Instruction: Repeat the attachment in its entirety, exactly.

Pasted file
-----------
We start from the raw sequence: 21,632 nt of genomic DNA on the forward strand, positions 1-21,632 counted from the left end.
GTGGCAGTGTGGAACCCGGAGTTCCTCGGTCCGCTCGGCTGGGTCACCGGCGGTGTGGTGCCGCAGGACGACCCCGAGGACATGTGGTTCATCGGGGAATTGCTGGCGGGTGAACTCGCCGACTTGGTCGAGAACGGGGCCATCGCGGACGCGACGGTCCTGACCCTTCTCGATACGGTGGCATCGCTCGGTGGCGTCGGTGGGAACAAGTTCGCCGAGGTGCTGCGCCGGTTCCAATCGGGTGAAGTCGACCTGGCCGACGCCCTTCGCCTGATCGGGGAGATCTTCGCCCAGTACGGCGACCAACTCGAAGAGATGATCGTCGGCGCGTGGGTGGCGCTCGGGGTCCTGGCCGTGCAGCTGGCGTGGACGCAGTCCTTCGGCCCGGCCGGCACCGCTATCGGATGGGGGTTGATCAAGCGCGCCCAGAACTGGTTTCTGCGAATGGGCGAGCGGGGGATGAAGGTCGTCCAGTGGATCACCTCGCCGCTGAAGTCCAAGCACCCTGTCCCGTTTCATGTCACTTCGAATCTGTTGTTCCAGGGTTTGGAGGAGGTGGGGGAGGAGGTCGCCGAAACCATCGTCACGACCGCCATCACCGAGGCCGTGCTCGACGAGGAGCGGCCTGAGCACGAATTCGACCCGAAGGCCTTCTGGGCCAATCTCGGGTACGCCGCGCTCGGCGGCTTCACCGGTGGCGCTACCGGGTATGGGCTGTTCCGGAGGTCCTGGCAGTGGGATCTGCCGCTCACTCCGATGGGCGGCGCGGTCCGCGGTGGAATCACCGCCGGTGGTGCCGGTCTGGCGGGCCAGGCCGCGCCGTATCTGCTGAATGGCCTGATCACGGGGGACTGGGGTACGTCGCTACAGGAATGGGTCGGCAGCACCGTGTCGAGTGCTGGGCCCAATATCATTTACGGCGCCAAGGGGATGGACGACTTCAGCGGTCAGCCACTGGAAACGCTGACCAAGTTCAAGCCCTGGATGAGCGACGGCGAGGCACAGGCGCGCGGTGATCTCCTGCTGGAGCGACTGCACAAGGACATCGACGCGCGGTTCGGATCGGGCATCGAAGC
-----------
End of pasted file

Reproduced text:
We start from the raw sequence: 21,632 nt of genomic DNA on the forward strand, positions 1-21,632 counted from the left end.
GTGGCAGTGTGGAACCCGGAGTTCCTCGGTCCGCTCGGCTGGGTCACCGGCGGTGTGGTGCCGCAGGACGACCCCGAGGACATGTGGTTCATCGGGGAATTGCTGGCGGGTGAACTCGCCGACTTGGTCGAGAACGGGGCCATCGCGGACGCGACGGTCCTGACCCTTCTCGATACGGTGGCATCGCTCGGTGGCGTCGGTGGGAACAAGTTCGCCGAGGTGCTGCGCCGGTTCCAATCGGGTGAAGTCGACCTGGCCGACGCCCTTCGCCTGATCGGGGAGATCTTCGCCCAGTACGGCGACCAACTCGAAGAGATGATCGTCGGCGCGTGGGTGGCGCTCGGGGTCCTGGCCGTGCAGCTGGCGTGGACGCAGTCCTTCGGCCCGGCCGGCACCGCTATCGGATGGGGGTTGATCAAGCGCGCCCAGAACTGGTTTCTGCGAATGGGCGAGCGGGGGATGAAGGTCGTCCAGTGGATCACCTCGCCGCTGAAGTCCAAGCACCCTGTCCCGTTTCATGTCACTTCGAATCTGTTGTTCCAGGGTTTGGAGGAGGTGGGGGAGGAGGTCGCCGAAACCATCGTCACGACCGCCATCACCGAGGCCGTGCTCGACGAGGAGCGGCCTGAGCACGAATTCGACCCGAAGGCCTTCTGGGCCAATCTCGGGTACGCCGCGCTCGGCGGCTTCACCGGTGGCGCTACCGGGTATGGGCTGTTCCGGAGGTCCTGGCAGTGGGATCTGCCGCTCACTCCGATGGGCGGCGCGGTCCGCGGTGGAATCACCGCCGGTGGTGCCGGTCTGGCGGGCCAGGCCGCGCCGTATCTGCTGAATGGCCTGATCACGGGGGACTGGGGTACGTCGCTACAGGAATGGGTCGGCAGCACCGTGTCGAGTGCTGGGCCCAATATCATTTACGGCGCCAAGGGGATGGACGACTTCAGCGGTCAGCCACTGGAAACGCTGACCAAGTTCAAGCCCTGGATGAGCGACGGCGAGGCACAGGCGCGCGGTGATCTCCTGCTGGAGCGACTGCACAAGGACATCGACGCGCGGTTCGGATCGGGCATCGAAGC